In talking to my bookseller recently, he said someone had recently commented on the book, decrying it, putting it aside, saying, “I’m not going to punish myself with this any longer.” I think this is interesting. It is a challenging book, but accessible. If there is punishment to be found in 2666 it would be specific to the fourth section entitled, “The Part About The Crimes.” Here we suffer through 284 pages of murder, rape and molestation. Though minor motifs are employed, we are bludgeoned with account after account of the murders of Santa Theresa. The section breaks suit with the other sections stylistically. It becomes raw and sparse. But still, the artistic motive remains. That is to say, here, as elsewhere, the author explores to the point of exhaustion the work at hand, the attempt to create a masterpiece brushstroke by brushstroke. As a reader, committed to experiencing a literary work of the highest order, I believe I understand why such a section exists, but that does not make it less of a grind.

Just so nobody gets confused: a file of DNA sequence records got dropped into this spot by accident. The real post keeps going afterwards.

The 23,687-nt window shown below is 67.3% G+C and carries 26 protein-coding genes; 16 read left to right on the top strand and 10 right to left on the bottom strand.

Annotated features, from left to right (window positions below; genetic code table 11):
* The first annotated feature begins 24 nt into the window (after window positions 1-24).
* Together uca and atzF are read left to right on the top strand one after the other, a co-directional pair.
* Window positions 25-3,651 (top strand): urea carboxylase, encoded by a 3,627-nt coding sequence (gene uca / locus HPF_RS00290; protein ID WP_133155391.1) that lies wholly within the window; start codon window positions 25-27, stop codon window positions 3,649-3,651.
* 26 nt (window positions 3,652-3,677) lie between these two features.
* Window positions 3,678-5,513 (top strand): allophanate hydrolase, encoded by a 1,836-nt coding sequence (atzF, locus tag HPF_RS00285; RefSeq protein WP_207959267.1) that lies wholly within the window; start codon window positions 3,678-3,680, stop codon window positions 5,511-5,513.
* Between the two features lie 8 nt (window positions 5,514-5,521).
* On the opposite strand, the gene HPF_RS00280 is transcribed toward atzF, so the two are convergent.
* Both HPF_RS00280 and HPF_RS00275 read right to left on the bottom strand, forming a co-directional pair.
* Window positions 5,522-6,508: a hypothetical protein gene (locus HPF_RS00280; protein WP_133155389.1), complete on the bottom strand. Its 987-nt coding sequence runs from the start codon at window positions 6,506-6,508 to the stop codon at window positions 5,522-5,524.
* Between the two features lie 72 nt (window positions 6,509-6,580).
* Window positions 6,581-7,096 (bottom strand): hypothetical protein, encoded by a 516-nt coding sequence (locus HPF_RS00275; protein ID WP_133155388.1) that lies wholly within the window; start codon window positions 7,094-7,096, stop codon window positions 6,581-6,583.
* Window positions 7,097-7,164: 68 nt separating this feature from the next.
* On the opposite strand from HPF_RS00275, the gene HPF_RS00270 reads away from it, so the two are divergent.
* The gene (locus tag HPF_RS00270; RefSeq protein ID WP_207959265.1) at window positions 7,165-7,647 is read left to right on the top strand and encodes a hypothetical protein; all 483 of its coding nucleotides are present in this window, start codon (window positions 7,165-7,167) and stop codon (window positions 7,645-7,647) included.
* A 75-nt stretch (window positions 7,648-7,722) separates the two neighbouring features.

There is a passage on page 786 spoken by a very minor character (the book is full of minor characters who have lives involving very minor characters, spawning yet more and so forth in increasing twists and turns.): “By now I knew it was pointless to write. Or that it was worth it only if one was prepared to write a masterpiece.” 2666 has been hailed as a masterpiece by many, but history will judge definitively should that be the case. I think this passage telling though, an author’s nod as to his intent–that writing is only worth it if one is prepared to write a masterpiece. Two pages later the same very minor character, walking away from the challenge of writing a masterpiece, resolves: “What a relief to give up literature, to give up writing and simply read!” What a relief to simply read. The sentence washed over me like a summer wave. Henry James said that the only obligation of the novel is to be interesting. This is a refreshingly simple evaluation. Is 2666 interesting? Yes. Can one, as the very minor character implies, find relief in simply reading it? Yes again. A troubling relief, given the subject matter, but relief regardless–which is core to the artistic experience.